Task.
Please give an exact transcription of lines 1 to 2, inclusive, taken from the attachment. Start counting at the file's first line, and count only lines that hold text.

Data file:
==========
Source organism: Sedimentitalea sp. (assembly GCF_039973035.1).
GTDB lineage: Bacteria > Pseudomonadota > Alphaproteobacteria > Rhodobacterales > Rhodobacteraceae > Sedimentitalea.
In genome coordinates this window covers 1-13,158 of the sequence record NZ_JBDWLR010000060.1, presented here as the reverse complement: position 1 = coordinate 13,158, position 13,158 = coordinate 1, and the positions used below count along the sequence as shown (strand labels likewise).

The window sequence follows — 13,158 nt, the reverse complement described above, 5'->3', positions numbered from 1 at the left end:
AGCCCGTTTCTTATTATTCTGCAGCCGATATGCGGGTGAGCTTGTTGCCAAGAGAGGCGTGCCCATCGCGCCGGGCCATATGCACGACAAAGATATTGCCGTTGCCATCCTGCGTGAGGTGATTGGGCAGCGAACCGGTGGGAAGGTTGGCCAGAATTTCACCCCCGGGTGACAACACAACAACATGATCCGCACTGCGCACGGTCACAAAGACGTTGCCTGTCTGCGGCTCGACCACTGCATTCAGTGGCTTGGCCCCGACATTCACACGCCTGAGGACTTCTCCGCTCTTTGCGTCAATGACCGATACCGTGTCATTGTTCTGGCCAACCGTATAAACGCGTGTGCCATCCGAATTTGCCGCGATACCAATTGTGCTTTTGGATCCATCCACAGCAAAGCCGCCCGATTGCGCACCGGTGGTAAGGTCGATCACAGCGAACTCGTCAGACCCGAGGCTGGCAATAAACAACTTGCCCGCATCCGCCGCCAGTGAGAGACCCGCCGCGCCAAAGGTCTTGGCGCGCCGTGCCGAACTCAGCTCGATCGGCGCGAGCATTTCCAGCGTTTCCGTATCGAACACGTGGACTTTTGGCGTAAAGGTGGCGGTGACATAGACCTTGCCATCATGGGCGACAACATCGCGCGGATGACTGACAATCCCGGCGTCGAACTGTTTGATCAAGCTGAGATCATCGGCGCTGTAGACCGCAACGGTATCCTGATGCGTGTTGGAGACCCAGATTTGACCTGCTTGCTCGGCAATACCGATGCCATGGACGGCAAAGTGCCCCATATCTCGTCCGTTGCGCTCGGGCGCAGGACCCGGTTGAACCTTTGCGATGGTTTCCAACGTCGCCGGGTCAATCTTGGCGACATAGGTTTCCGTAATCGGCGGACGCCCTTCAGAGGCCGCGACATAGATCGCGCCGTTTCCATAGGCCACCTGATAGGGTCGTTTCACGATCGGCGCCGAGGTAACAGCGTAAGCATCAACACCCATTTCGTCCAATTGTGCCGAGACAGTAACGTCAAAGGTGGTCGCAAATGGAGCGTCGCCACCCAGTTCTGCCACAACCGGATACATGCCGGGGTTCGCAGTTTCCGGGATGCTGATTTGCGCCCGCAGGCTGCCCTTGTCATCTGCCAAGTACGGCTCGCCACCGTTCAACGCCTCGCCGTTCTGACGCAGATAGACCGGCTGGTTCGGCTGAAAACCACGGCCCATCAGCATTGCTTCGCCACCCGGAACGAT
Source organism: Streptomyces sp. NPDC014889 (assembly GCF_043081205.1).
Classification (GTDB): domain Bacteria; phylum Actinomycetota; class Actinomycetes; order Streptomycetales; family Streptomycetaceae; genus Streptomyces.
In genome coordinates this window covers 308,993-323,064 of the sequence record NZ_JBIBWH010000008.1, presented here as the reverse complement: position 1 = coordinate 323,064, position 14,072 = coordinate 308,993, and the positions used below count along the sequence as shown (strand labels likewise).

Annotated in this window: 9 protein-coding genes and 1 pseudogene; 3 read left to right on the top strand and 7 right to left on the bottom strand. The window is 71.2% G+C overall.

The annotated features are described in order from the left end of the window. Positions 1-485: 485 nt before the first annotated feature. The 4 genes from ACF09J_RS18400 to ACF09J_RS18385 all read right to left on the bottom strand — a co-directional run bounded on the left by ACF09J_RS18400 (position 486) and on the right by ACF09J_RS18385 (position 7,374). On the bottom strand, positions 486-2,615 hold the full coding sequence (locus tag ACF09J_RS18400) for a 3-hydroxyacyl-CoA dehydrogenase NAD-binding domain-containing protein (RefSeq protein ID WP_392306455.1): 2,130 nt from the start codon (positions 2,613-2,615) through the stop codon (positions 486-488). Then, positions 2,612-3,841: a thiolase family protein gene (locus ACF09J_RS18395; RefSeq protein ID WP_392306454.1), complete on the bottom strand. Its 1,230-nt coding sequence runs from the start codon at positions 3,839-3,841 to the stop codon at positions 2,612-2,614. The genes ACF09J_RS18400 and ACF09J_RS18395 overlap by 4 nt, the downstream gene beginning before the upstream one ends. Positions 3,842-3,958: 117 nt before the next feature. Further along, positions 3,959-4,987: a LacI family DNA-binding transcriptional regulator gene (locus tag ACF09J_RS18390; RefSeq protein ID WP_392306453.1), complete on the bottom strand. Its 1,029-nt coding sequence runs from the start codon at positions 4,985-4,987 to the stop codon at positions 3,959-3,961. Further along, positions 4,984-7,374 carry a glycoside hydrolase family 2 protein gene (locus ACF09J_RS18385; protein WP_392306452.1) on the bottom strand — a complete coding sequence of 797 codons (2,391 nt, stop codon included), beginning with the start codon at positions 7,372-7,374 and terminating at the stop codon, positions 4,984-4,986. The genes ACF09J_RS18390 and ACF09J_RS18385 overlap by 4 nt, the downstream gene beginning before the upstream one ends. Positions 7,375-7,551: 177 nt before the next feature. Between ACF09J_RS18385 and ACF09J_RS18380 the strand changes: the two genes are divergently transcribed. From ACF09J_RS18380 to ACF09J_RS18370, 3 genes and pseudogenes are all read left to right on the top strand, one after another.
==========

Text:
Source organism: Sedimentitalea sp. (assembly GCF_039973035.1).
GTDB lineage: Bacteria > Pseudomonadota > Alphaproteobacteria > Rhodobacterales > Rhodobacteraceae > Sedimentitalea.